The prime method of inquiry in science is the experiment. The key features are control over variables, careful measurement, and establishing cause and effect relationships.
An experiment is an investigation in which a hypothesis is scientifically tested. In an experiment, an independent variable (the cause) is manipulated and the dependent variable (the effect) is measured; any extraneous variables are controlled.
An advantage is that experiments should be objective. The views and opinions of the researcher should not affect the results of a study. This is good as it makes the data more valid, and less bias.
There are three types of experiments you need to know:
1. Laboratory / Controlled Experiments
This type of experiment is conducted in a well-controlled environment – not necessarily a laboratory – and therefore accurate measurements are possible.
The researcher decides where the experiment will take place, at what time, with which participants, in what circumstances and using a standardized procedure. Participants are randomly allocated to each independent variable group.
An example is Milgram’s experiment on obedience or Loftus and Palmer's car crash study.
- Strength: It is easier to replicate (i.e. copy) a laboratory experiment. This is because a standardized procedure is used.
- Strength: They allow for precise control of extraneous and independent variables. This allows a cause and effect relationship to be established.
- Limitation: The artificiality of the setting may produce unnatural behavior that does not reflect real life, i.e. low ecological validity. This means it would not be possible to generalize the findings to a real life setting.
- Limitation: Demand characteristics or experimenter effects may bias the results and become confounding variables.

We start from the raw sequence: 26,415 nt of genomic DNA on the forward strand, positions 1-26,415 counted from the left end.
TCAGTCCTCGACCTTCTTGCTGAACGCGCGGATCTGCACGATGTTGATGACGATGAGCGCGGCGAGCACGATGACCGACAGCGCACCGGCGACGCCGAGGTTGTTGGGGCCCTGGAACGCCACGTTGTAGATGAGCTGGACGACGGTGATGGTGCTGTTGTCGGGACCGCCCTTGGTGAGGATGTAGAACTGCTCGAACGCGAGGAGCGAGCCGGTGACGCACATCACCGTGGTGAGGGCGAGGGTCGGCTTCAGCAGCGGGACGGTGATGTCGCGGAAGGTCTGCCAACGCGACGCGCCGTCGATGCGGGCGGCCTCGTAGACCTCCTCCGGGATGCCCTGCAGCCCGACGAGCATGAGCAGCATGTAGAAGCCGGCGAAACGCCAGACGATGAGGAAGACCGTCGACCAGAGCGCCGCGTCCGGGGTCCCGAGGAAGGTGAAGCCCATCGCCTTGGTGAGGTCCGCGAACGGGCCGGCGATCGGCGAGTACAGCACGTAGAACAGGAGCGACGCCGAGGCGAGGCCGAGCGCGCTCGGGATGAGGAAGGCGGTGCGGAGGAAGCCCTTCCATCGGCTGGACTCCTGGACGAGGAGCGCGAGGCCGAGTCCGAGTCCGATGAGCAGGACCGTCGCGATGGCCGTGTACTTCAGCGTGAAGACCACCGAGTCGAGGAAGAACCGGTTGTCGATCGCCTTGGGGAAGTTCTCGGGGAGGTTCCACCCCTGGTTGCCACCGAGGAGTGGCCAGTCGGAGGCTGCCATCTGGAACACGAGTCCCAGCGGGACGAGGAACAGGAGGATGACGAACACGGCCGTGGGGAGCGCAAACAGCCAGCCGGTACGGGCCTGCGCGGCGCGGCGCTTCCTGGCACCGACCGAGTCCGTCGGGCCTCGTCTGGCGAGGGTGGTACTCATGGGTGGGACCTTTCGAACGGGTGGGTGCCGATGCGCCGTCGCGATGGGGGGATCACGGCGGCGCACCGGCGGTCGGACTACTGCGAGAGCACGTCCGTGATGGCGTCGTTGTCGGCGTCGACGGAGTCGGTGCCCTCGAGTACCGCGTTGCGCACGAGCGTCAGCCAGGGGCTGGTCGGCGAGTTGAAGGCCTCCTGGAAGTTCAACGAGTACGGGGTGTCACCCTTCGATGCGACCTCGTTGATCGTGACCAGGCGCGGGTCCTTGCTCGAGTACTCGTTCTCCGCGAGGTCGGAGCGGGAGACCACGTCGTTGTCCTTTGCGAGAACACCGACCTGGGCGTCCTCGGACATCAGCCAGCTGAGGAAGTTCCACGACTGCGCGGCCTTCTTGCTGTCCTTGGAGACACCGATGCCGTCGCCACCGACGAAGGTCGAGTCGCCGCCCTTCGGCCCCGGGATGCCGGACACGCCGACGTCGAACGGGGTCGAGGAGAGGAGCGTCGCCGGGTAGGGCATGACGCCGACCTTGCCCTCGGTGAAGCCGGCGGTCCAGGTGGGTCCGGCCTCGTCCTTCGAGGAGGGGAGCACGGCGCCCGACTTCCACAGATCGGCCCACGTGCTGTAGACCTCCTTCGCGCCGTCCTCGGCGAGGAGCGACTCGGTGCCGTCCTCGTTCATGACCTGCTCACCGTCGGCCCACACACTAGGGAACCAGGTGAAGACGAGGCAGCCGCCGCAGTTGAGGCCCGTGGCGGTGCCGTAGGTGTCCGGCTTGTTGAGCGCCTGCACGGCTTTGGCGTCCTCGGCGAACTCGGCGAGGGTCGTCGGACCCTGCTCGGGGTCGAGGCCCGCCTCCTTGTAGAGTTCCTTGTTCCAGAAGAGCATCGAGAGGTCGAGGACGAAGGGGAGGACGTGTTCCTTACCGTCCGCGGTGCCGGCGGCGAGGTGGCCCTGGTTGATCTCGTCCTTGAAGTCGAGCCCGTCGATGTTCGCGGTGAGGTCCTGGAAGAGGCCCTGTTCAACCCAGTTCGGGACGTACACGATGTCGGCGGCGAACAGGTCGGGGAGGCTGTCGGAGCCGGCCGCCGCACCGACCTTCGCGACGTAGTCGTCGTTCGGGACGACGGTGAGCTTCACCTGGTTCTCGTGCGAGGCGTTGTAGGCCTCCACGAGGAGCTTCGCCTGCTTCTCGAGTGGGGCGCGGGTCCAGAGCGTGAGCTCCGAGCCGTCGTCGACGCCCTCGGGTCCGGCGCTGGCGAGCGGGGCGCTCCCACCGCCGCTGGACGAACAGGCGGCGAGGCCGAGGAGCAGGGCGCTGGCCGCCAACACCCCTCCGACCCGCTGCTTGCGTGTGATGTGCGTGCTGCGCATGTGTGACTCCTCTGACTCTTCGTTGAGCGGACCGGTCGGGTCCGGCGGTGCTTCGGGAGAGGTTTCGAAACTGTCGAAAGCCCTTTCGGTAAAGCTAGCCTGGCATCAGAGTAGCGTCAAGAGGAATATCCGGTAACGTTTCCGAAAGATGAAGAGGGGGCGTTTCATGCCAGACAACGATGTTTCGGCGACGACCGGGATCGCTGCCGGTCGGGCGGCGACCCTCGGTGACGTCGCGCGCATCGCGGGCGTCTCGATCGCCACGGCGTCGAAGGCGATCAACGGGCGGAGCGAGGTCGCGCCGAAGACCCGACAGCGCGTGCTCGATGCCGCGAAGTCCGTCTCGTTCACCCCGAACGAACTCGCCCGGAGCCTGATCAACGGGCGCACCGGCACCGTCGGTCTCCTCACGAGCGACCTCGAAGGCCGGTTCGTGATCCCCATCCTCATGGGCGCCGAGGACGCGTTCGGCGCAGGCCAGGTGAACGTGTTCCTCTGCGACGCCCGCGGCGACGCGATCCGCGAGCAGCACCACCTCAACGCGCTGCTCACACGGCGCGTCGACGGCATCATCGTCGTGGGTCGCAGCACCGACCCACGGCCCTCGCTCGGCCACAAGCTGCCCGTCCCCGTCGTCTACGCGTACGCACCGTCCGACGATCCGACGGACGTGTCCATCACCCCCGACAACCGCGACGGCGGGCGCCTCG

2. Field Experiments
Field experiments are done in the everyday (i.e. real life) environment of the participants. The experimenter still manipulates the independent variable, but in a real-life setting (so cannot really control extraneous variables).
- Strength: Behavior in a field experiment is more likely to reflect real life because of its natural setting, i.e. higher ecological validity than a lab experiment.
- Strength: There is less likelihood of demand characteristics affecting the results, as participants may not know they are being studied. This occurs when the study is covert.
- Limitation: There is less control over extraneous variables that might bias the results. This makes it difficult for another researcher to replicate the study in exactly the same way.
3. Natural Experiments
Natural experiments are conducted in the everyday (i.e. real life) environment of the participants, but here the experimenter has no control over the IV as it occurs naturally in real life.
For example, Hodges and Tizard's attachment research (1989) compared the long term development of children who have been adopted, fostered or returned to their mothers with a control group of children who had spent all their lives in their biological families.
- Strength: Behavior in a natural experiment is more likely to reflect real life because of its natural setting, i.e. very high ecological validity.
- Strength: There is less likelihood of demand characteristics affecting the results, as participants may not know they are being studied.
- Strength: Can be used in situations in which it would be ethically unacceptable to manipulate the independent variable, e.g. researching stress.
- Limitation: They may be more expensive and time consuming than lab experiments.
- Limitation: There is no control over extraneous variables that might bias the results. This makes it difficult for another researcher to replicate the study in exactly the same way.
- Ecological validity: The degree to which an investigation represents real-life experiences.
- Experimenter effects: These are the ways that the experimenter can accidentally influence the participant through their appearance or behavior.
- Demand characteristics: the clues in an experiment that lead the participants to think they know what the researcher is looking for (e.g. experimenter’s body language).
- Independent variable (IV): Variable the experimenter manipulates (i.e. changes) – assumed to have a direct effect on the dependent variable.
- Dependent variable (DV): Variable the experimenter measures.
- Extraneous variables (EV) are all variables, which are not the independent variable, but could affect the results (DV) of the experiment. EVs should be controlled where possible.
- Confounding variables: Variable(s) that have affected the results (DV), apart from the IV. A confounding variable could be an extraneous variable that has not been controlled.